One may only roast meat, an onion, or an egg if there remains sufficient time so that they could be roasted while it is still day. One may only place dough to bake into bread in the oven on Shabbat eve at nightfall, and may only place a cake on the coals, if there is time enough that the surface of this cake or bread will form a crust while it is still day. Rabbi Eliezer says: Enough time so that its bottom crust should harden, which takes less time. However in a case that is an exception, one may, ab initio, lower the Paschal lamb into the oven on Shabbat eve at nightfall, so that its roasting is completed on Shabbat if Passover eve coincides with Shabbat eve. And one may, ab initio, kindle the fire in the bonfire of the Chamber of the Hearth in the Temple on Shabbat eve, adjacent to the start of Shabbat, and allow the fire to spread afterward throughout all the wood in the bonfire.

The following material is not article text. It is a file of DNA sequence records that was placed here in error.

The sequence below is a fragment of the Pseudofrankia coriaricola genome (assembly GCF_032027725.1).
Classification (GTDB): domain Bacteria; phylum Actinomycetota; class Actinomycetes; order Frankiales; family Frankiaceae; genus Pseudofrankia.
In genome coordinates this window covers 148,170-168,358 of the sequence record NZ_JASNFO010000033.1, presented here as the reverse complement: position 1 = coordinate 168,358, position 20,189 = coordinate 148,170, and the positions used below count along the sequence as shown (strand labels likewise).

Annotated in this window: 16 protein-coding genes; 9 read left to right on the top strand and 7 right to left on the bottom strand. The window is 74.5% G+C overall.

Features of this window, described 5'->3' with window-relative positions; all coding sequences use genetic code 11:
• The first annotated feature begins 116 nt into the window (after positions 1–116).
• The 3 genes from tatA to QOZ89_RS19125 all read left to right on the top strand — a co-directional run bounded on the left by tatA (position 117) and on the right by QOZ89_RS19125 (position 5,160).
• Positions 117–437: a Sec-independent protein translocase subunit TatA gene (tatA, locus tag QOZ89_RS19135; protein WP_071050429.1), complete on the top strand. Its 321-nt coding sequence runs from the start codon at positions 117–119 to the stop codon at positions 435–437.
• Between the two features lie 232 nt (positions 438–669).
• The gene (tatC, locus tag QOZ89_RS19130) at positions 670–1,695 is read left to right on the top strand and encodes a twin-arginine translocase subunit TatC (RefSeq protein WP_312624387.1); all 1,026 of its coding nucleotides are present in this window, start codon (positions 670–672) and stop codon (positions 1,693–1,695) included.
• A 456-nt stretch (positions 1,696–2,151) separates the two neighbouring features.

The Chamber of the Hearth was a large room along the northern wall of the Temple courtyard. Half of it was in the courtyard and half was considered to be outside the Temple. The Chamber of the Hearth was built with a dome and had a great bonfire for the purpose of warming the priests returning from service or emerging from immersion.
Since the priests worked barefoot, wore light clothing, no additional layers of clothing could be added, and the Temple was mostly without a roof, leaving them exposed to rain and wind, the priests would avail themselves of this chamber to warm themselves. Although this was not part of the Temple service, it was part of the arrangements for the benefit of the priests. At the same time, there is the principle that rabbinic decrees were not implemented in the Temple, and the Temple area was governed exclusively by Torah law, without additional rabbinic restrictions and fences.